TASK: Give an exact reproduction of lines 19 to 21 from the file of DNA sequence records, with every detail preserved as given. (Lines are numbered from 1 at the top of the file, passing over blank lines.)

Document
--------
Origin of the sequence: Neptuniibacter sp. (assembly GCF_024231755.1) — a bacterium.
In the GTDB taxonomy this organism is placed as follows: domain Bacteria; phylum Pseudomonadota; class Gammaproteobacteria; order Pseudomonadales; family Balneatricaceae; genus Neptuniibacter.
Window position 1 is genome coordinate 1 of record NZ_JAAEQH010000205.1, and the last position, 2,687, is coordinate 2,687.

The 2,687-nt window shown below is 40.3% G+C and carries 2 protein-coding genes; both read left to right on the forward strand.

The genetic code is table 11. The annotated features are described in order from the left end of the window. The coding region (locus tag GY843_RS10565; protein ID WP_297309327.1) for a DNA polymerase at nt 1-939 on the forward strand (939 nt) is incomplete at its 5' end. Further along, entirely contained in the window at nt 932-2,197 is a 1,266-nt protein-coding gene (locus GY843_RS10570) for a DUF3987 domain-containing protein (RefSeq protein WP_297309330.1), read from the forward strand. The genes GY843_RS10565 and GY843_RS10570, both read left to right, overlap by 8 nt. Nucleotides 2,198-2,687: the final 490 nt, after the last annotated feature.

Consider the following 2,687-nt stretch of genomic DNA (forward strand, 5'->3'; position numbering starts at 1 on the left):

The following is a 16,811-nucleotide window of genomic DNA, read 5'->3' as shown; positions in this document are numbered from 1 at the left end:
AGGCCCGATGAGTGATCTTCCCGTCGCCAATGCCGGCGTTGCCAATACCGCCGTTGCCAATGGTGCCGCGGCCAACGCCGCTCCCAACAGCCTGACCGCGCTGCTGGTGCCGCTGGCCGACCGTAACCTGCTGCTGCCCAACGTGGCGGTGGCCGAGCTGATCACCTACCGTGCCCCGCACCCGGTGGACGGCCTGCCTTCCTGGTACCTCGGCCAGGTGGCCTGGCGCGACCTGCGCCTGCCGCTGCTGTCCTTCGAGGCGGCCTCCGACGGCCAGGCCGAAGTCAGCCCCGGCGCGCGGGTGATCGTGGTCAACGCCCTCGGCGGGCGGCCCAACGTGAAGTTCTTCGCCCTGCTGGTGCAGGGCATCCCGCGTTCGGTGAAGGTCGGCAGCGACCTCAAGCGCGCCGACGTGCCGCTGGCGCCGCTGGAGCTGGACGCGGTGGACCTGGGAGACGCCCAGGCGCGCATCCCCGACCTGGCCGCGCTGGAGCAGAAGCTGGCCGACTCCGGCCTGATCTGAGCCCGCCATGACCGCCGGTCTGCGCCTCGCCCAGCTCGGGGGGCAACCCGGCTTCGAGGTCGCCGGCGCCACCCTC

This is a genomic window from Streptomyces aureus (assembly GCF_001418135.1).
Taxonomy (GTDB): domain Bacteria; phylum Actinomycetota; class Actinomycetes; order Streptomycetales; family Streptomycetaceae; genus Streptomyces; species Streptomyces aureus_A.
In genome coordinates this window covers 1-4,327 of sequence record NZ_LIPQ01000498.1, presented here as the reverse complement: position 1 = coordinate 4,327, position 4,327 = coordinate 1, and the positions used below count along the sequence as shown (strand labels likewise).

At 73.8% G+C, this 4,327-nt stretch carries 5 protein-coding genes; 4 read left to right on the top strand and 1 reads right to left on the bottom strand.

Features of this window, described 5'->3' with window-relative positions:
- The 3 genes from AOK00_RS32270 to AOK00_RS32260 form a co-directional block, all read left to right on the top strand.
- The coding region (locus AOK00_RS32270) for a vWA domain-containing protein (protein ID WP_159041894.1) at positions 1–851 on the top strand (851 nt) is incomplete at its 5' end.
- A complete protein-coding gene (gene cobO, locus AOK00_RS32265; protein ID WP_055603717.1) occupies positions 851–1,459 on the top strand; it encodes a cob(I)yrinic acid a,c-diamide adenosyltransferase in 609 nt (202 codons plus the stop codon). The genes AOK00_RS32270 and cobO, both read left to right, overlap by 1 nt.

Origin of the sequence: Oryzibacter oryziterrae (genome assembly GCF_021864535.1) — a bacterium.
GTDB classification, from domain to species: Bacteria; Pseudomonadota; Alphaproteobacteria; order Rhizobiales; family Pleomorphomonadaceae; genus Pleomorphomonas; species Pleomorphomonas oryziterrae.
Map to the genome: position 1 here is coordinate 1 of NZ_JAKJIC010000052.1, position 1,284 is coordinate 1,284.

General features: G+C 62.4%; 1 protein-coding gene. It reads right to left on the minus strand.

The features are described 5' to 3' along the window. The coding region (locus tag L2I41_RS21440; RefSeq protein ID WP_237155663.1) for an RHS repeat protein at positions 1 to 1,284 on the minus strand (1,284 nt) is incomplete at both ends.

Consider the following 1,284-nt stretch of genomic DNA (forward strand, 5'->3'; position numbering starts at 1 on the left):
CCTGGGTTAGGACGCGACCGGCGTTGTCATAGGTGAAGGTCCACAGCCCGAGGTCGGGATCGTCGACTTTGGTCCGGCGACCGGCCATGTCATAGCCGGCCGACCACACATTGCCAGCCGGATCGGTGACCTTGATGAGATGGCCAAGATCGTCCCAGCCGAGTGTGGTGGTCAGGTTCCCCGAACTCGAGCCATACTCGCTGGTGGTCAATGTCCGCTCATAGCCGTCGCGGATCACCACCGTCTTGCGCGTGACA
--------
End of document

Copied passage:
Map to the genome: position 1 here is coordinate 1 of NZ_JAKJIC010000052.1, position 1,284 is coordinate 1,284.

General features: G+C 62.4%; 1 protein-coding gene. It reads right to left on the minus strand.

The features are described 5' to 3' along the window. The coding region (locus tag L2I41_RS21440; RefSeq protein ID WP_237155663.1) for an RHS repeat protein at positions 1 to 1,284 on the minus strand (1,284 nt) is incomplete at both ends.